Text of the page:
Parkinson’s disease (PD) is a devastating disorder of the nervous system. It is typically characterized by motor deficits that are closely associated with progressive degeneration and loss of dopaminergic neurons in the substantia nigra and pars compacta, as well as subsequent reduction of dopamine levels in striatum. Additionally, executive dysfunction such as impulsivity and deficits in attention, short-term working memory, and speed of mental processing. With a global prevalence in millions, has been regarded as the second most common neurodegenerative disorder behind Alzheimer’s disease. However, no cure for PD is currently available, as the most commonly used therapies neither restore the lost or degenerated dopaminergic neurons, nor stop or delay the disease progression.
PD is a multifactorial disorder, where both genetic and non-genetic, such as toxin exposure and environmental factors, are involved. There are quite a few theories as to the cellular and molecular mechanisms of PD initiation and progression, including mitochondrial damage, oxidative stress, excitotoxicity, protein misfolding and aggregation, failure of protein clearance pathways, neuroinflammation and cell-autonomous mechanisms.
Figure 1. Schematic diagram showing the involvement of different factors and signaling pathways for degeneration of DA-neurons in PD. (Panchanan Maiti, et.al., 2017)
Several gene mutations have been found to associate with the pathogenesis of PD, including genes coding for α-synuclein, parkin, PINK1 (PTEN Induced Putative Kinase 1), LRRK2 (Leucine rich repeat kinase 2), and DJ-1. Loss of function mutations and recessive inheritance of parkin, DJ-1 and PINK1 lead to mitochondrial dysfunction and reactive oxygen species (ROS) the accumulation of ROS, while missense mutation and dominant inheritance of α-synuclein and LRRK2 may affect protein degradation pathways, leading to protein aggregation and accumulation of Lewy bodies. Mitochondrial dysfunction and protein aggregation in dopaminergic neurons may be responsible for premature neuronal degeneration. Another common feature of α-synuclein, parkin, DJ-1, PINK1 and LRRK2 mutations is dopamine release and impaired dopaminergic neurotransmission, which may be a precursor to early pathological changes that precede the necrosis of dopaminergic neurons.
Mitochondrial Damage & Oxidative Stress
Oxidative stress plays a key role in PD pathology. Oxidative stress occurs when the amount of ROS exceeds a certain threshold, which affects the normal function of neurons. Evidence from clinical studies revealed that dopaminergic neurons in PD patients are particularly susceptible to high levels of ROS. The loss of dopamine, which generally acts as antioxidant, contributes to the formation of ROS. In addition, oxidative stress potentially links many other theories involved, predominantly the mitochondrial dysfunction. Mitochondria are the main producer of ROS in the brain. The abnormal activity of mitochondria complex-I in the brain and other tissues has been observed in PD models, which directly interferes with cellular ATP production, leading to cell death.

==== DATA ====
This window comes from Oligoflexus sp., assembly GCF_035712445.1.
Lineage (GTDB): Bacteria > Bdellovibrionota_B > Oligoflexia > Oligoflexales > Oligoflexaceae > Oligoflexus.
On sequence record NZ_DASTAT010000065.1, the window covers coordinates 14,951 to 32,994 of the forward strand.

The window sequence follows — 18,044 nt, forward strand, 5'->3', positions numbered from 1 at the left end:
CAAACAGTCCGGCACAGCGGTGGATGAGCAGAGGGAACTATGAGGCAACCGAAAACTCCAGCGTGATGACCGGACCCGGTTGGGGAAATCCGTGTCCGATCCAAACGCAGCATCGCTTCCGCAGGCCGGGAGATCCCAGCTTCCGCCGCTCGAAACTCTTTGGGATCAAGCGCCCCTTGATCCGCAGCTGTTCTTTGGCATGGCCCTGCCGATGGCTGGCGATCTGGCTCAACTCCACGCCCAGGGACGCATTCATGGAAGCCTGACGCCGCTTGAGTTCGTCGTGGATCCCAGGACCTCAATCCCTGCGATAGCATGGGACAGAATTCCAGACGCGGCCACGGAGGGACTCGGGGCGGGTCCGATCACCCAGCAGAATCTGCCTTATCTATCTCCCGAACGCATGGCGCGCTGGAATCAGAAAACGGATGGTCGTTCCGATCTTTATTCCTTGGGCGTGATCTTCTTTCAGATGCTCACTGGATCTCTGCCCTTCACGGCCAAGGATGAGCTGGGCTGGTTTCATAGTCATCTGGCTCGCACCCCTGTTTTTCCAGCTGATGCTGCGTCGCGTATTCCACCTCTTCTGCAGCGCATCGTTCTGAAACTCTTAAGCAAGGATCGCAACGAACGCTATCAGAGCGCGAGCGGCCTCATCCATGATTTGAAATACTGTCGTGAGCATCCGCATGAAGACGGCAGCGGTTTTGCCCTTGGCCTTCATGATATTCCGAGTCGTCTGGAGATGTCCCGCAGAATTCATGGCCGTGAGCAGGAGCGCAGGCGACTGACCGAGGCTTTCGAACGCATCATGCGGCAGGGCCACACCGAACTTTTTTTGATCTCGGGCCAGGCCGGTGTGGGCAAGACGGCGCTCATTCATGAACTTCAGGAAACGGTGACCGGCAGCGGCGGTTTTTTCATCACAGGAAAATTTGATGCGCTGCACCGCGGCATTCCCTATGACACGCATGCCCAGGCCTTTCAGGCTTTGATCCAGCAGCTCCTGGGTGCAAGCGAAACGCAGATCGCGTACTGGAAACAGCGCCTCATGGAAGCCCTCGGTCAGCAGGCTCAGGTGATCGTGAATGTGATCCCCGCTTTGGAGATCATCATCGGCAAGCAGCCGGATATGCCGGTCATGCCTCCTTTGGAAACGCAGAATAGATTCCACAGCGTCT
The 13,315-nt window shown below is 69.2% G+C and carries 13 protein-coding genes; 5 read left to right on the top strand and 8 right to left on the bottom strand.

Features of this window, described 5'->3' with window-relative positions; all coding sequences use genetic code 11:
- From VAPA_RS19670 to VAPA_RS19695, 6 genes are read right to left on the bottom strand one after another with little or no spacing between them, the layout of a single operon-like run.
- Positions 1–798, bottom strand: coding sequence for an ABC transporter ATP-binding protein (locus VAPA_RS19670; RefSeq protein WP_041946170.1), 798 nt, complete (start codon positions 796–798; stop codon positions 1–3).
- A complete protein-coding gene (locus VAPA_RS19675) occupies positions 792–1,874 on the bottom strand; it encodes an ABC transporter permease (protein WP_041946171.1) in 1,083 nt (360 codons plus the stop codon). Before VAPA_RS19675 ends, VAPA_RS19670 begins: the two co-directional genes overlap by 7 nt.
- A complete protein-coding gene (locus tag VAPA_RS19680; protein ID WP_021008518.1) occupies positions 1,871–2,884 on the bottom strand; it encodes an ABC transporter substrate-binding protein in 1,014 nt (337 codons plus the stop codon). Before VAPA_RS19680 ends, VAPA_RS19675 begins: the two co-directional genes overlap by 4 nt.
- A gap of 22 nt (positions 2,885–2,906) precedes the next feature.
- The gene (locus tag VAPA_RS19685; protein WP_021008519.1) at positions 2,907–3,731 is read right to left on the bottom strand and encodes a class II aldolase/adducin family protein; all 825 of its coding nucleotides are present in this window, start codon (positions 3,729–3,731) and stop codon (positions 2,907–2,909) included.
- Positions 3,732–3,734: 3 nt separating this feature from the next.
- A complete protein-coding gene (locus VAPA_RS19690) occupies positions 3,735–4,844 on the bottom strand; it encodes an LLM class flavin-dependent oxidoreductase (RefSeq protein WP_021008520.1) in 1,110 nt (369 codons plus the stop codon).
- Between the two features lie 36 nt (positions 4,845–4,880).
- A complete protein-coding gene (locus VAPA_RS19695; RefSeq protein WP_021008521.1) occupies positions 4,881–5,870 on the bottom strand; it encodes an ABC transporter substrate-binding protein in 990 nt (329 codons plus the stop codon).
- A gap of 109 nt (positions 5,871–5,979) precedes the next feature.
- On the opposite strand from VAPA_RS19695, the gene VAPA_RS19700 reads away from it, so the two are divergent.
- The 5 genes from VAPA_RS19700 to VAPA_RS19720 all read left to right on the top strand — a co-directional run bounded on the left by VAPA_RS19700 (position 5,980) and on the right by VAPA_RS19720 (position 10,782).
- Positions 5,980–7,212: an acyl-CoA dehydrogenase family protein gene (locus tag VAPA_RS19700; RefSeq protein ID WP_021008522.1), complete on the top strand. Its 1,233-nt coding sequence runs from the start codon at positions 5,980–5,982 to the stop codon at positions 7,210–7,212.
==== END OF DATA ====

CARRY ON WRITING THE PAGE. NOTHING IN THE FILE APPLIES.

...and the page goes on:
Figure 2. Mitochondrial dysfunction affects diverse cellular processes that can culminate in cell death. (Claire Henchcliffe, et al. 2008)
Protein Misfolding & Aggregation
The Ubiquitin-Proteasome System (UPS) is the most efficient disposal mechanism responsible for degradation of unwanted proteins and proteinaceous material in normal cells, such as misfolded or damaged proteins in the cytosol, nucleus, or endoplasmic reticulum. The impairment or even failure of UPS is expected to cause toxic levels of its substrate protein α-synuclein as it may lead to the intracellular accumulation of Lewy bodies in dopaminergic neurons. Lewy bodies contain misfolded aggregates of SNCA and other associated proteins, and have been regarded as one of the hallmark pathologies of PD.
Enhanced inflammation and glial cells activity may also play a role in PD mechanisms by acting as mediators of programmed cell death of dopaminergic neurons. Such neuroinflammation processes in PD involved in a cascade of events, including the activation of microglia and increased secretion of pro-inflammatory cytokines, which is strongly linked to the degeneration of dopaminergic neurons. Microglial activation leads to apoptosis through the JNK pathway and blocks the Akt signaling pathway through REDD1. In addition, mitochondrial dysfunction, oxidative stress, protein products from genetic loci (e.g. parkin, α-synuclein, and DJ1) linked to familial PD and dopamine itself are also likely to potentiate neuroinflammation even if not the primary process.
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